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Mental health study tries Capital Bikeshare as therapy

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Many of the people who bicycle from place to place around Washington say they find it therapeutic. Now a new program will consider whether bicycling is effective therapy for people who may need it the most.

On the anniversary of its creation, the Capital Bikeshare program has embraced a study that will provide 20 mentally ill people with memberships, in part to help them get around town but also to see whether cycling improves their physical and mental health.

“The cool thing about the Bikeshare program is we’re going to know exactly how much people are actually using membership because we’ll get monthly reports on it,” said Yavar Moghimi, the psychiatrist who proposed the program. “Basically, we’ll have an estimate of how many miles people have ridden, how many calories they’ve burned. We’ll know the locations — where they picked up the bike and where they dropped off the bike.”

Moghimi said he hopes the year-long study will prove that enhanced mobility and physical activity improve the patients’ mental health.

The 20 people selected for the study group range from the chronically schizophrenic to those beset by depression, anxiety or post-traumatic stress. The only patients excluded from the program are those with cognitive disorders who might not be able to negotiate the bike.

“My hope is that there are unequivocal positive effects involving physical and mental health and that this project can be incorporated into other studies and sort of pave the way,” said Josh Moskowitz, one of the Bikeshare program’s managers.

The Bikeshare program has proved more popular than expected in the year since the cherry-red machines debuted on the streets of Washington and Arlington County. It now has 15,982 annual members, its bikes make an average of 4,000 trips each day, and the total number of trips taken hit 1 million Tuesday, on it’s one-year anniversary.

“It’s exceeded our expectations in terms of ridership, in terms of the core membership, and it’s personally a wonderful experience to be involved in such a great project,” Moskowitz said.

Almost 80 percent of the trips have been made by annual members, although there have been 66,534 24-hour and five-day memberships sold, according to Bikeshare data. The busiest Bikeshare docking station is where Massachusetts Avenue intersects with Dupont Circle, where more than 40,000 trips have originated.

Membership costs $75 for a year, $25 for a month, $15 for five days and $5 for 24 hours. Long-term members get a key to unlock a bike from the docking station; short-term members get a five-digit code to do it. The first 30 minutes of riding are free, but fees kick in after that until the bike is returned to another docking station.

The program will open 32 docking stations in new locations in the city this fall, increase the size of 18 existing stations and add 265 more bikes, bringing the total number to 1,365 in the District and Arlington. Arlington hopes to add 30 stations in the Rosslyn, Courthouse, Clarendon, Virginia Square and Ballston areas, and the program may expand to Rockville and Shady Grove next year.

The bikes have added another transportation option in the District, where more than a quarter of households do not own a car.

Moghimi, who works at Whitman-Walker Health, is developing the program in conjunction with the McClendon Center, a District facility that treats people with serious and persistent mental illness. He is funding it with grant money from the American Psychiatric Association.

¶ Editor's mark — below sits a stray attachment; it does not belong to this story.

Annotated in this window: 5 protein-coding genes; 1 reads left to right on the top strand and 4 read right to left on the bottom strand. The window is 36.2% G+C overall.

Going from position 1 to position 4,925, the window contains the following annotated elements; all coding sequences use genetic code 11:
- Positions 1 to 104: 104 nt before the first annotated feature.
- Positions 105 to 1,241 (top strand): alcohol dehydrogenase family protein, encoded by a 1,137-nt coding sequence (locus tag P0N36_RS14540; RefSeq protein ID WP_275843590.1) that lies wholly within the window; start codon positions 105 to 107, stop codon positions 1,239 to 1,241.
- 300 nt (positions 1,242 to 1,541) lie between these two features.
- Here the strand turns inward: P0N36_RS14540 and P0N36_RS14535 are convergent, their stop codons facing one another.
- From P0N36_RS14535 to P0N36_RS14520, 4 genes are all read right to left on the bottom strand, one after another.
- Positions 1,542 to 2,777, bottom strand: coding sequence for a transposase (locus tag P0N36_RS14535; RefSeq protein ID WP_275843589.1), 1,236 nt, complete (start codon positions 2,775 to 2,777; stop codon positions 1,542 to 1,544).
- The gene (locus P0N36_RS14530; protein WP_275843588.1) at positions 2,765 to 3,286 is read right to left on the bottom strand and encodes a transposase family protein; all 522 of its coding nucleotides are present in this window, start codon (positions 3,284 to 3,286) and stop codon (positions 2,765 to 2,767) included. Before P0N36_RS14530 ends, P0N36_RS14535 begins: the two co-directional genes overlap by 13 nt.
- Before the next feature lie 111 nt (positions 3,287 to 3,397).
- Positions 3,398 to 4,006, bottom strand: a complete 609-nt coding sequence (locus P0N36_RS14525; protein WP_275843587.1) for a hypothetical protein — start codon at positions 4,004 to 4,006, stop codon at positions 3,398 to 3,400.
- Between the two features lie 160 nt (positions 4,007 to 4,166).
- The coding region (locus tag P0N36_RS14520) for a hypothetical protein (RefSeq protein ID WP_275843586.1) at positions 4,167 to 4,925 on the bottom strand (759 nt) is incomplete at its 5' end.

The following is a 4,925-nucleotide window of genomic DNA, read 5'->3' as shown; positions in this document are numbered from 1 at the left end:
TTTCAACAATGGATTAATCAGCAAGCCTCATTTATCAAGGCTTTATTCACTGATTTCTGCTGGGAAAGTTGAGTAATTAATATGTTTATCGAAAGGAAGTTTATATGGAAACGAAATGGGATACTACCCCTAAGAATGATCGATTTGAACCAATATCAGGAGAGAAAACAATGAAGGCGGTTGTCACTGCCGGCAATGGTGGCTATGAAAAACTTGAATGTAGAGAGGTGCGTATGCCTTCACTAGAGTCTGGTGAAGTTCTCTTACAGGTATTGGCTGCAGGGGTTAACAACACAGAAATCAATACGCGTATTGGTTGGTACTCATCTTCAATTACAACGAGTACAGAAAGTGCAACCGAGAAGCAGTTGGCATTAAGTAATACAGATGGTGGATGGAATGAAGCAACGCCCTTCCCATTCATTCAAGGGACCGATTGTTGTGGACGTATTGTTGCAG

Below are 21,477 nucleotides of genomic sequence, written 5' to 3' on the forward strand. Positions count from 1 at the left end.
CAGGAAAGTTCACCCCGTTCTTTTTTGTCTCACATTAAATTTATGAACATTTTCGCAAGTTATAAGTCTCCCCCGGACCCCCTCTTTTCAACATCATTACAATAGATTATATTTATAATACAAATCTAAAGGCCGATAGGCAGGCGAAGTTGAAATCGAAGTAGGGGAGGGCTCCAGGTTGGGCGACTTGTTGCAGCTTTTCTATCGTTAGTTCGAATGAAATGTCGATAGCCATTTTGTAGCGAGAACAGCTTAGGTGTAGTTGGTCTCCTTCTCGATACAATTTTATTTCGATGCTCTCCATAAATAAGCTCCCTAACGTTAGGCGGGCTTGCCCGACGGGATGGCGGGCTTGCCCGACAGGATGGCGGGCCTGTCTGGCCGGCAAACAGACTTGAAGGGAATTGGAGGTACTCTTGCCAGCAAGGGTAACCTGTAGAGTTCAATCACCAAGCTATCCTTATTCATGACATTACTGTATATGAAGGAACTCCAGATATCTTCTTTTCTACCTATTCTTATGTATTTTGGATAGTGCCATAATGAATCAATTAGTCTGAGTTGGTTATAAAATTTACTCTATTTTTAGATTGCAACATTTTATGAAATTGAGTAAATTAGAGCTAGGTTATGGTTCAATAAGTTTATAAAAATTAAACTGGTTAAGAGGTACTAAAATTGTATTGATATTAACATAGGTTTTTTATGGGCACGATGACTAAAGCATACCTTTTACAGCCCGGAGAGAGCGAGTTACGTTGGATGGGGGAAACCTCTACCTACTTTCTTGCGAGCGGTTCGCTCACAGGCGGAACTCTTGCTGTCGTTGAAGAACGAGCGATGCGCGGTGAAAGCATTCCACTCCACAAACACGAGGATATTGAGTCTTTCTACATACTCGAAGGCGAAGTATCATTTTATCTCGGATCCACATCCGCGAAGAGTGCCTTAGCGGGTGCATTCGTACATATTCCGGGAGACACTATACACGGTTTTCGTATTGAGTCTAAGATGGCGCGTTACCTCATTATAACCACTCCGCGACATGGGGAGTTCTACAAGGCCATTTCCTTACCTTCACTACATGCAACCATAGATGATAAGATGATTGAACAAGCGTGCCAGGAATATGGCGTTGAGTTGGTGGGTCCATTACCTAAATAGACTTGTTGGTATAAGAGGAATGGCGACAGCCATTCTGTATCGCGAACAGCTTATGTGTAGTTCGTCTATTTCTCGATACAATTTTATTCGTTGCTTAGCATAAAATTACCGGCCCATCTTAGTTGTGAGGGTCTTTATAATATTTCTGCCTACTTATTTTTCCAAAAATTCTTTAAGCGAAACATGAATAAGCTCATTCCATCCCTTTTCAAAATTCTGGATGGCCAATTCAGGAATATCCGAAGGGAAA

The first patients enrolled in the Bikeshare study group received bike training Wednesday from instructors from the Washington Area Bicyclist Association. They also learned how the Bikeshare program functions and how to release and return a bike from one of the docking stations.

“Right now I spend a lot of time on Metro,” said Madwkaego Williams-Holliman, who works in Beltsville, lives in the District and visits a gym in Alexandria. “With the bike I’ll be able to just ride right across Memorial Bridge.”

It had been a year since Williams-Holliman, a former bike mechanic, last rode a bike. For Dorothy Williams, 52, it had been a lot longer.

“I got my first bike when I was 16 and sold it when I was 17 and learned how to drive,” she said as she prepared to climb onto one of the red Bikeshare machines for her first ride in Lafayette Park.

Many of the people in the program live below the poverty line, Moghimi said.

“Oftentimes they have a very difficult time getting around, missing appointments with potential job interviews, and a lot of people may have been involved with the legal system,” he said. “Just general getting around the city, if you only have five bucks in your wallet, you’re going to pick and choose the things that you have to go to.”

Even signing up for Bikeshare becomes problematic for people who do not have the computer or credit card needed to get a membership.

After six months of Bikeshare participation, the patients will swap places with a control group that will ride for the next six months.

“The hypothesis is that people who have been riding bikes for six months will have a greater sense that they are healthier,” Moghimi said. “They’ll have a greater sense of mobility, that things are accessible to them in the city that weren’t accessible before.”

Capital Bikeshare plans to celebrate its one-year anniversary, which occurred Tuesday, during the free Birthday Bash from 6 to 9 p.m. Thursday at Yards Park, on the Anacostia River near Nationals Park. There will be live music, moon bounces, food, games and prizes.

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